By Dale Vile
Effective B2B integration goes hand in hand with good business performance
The highly interdependent nature of business in many industries means the way in which organisations communicate and transact across supply and demand chains has a big impact on business performance. It is therefore not surprising that a recent study involving 201 medium to large UK and Dutch organisations demonstrated a strong correlation between B2B integration effectiveness and both financial performance and business development activity.
But shortcomings are acknowledged by many, and driving improvement can be hard
Efficiency and responsiveness issues are not uncommon, with challenges frequently reported in areas such as partner on-boarding, routine transaction automation, exception handling, and simply keeping up with the pace of change in an ever evolving B2B environment. However, despite being aware of the cost, operational, and decision-making impact, business and IT managers in under-performing organisations are often faced with a range of barriers that can appear quite daunting.
Top performers illustrate how to break the problem down into more manageable pieces
When we look at what those with the best overall B2B capability have in common, i.e. what they are doing ‘right’ to drive results, we are able to distil out six factors that make a difference:
- Clarity on business value, i.e. considering the full range of benefits that can be achieved, not just the ones that are obvious and easily measurable
- An inclusive strategy and mind-set, with a view to enabling electronic trading with the long-tail of trading partners, as well as key customers and suppliers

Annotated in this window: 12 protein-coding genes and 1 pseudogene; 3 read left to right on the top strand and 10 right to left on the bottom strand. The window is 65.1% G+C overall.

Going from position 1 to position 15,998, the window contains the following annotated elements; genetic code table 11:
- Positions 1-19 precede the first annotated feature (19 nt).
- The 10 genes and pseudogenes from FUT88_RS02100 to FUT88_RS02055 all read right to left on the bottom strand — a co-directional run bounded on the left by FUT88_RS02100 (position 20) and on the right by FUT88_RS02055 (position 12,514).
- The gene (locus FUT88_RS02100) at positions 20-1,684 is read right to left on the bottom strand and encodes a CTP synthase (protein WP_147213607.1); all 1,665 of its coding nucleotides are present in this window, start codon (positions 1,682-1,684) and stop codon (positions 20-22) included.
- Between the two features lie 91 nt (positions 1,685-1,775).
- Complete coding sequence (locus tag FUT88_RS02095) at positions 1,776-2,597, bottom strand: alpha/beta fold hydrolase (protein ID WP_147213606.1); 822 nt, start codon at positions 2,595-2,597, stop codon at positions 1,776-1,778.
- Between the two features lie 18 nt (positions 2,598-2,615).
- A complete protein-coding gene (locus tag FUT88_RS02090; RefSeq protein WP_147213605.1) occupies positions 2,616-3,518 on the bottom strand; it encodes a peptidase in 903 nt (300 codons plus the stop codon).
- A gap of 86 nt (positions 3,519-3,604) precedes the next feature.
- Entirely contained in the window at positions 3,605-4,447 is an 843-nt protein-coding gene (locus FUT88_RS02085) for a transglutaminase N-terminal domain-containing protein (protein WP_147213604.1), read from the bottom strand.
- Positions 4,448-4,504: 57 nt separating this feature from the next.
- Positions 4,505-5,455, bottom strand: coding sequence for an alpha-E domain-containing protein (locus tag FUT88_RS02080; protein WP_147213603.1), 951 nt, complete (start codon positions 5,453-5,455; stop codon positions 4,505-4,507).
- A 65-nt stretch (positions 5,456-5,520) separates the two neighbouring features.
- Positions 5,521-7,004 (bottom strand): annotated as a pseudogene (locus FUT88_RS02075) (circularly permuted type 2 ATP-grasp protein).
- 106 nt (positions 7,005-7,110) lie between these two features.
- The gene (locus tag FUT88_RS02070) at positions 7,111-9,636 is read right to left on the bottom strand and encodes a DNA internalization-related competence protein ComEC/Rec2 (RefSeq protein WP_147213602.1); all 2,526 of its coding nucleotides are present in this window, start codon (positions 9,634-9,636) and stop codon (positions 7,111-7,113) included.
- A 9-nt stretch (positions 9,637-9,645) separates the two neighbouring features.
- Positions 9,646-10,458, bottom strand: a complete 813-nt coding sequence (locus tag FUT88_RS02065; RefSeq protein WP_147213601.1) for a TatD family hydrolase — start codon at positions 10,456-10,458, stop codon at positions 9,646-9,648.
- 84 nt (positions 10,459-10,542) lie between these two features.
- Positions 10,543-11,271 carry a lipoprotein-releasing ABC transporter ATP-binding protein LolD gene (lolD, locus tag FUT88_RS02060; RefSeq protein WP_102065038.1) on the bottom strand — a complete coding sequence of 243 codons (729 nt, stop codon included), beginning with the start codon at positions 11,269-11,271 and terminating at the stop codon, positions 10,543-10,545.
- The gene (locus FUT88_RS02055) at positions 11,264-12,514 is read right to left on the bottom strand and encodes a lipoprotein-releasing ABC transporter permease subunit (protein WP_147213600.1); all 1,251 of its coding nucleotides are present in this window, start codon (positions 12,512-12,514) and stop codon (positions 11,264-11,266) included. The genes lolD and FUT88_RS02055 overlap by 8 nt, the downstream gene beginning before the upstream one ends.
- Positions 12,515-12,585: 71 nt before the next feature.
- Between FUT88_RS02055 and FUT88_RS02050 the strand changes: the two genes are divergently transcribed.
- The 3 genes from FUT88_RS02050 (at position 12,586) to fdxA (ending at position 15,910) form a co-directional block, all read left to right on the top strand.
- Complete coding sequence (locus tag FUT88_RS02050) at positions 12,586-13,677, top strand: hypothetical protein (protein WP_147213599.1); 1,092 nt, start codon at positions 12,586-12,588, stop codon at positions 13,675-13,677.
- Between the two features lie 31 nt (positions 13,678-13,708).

- Adequate systems foundations, doing the necessary groundwork to deal with core application limitations and disjoints between internal systems and information, but without boiling the ocean
- A platform approach to integration, phasing out or avoiding custom integrations as much as possible to drive reuse, consistency, automation and visibility
- The right B2B solution partner(s), conducting due diligence to ensure a good match with your requirements and culture, as well as the necessary skills, experience and commercial terms
- Appropriate funding and commitment, paying attention to ownership and responsibility, and allocating the budget and resource needed to break the cycle of reactive investment
Proactivity is the key to ROI
With many organisations reporting pressure and incentives from key partners to trade electronically, you are likely to be spending money on B2B integration one way or another. With this in mind, the trick to achieving good ROI is to invest on your terms rather reacting to others’ agendas.
Dale is a co-founder of Freeform Dynamics, and today runs the company. As part of this, he oversees the organisation’s industry coverage and research agenda, which tracks technology trends and developments, along with IT-related buying behaviour among mainstream enterprises, SMBs and public sector organisations.
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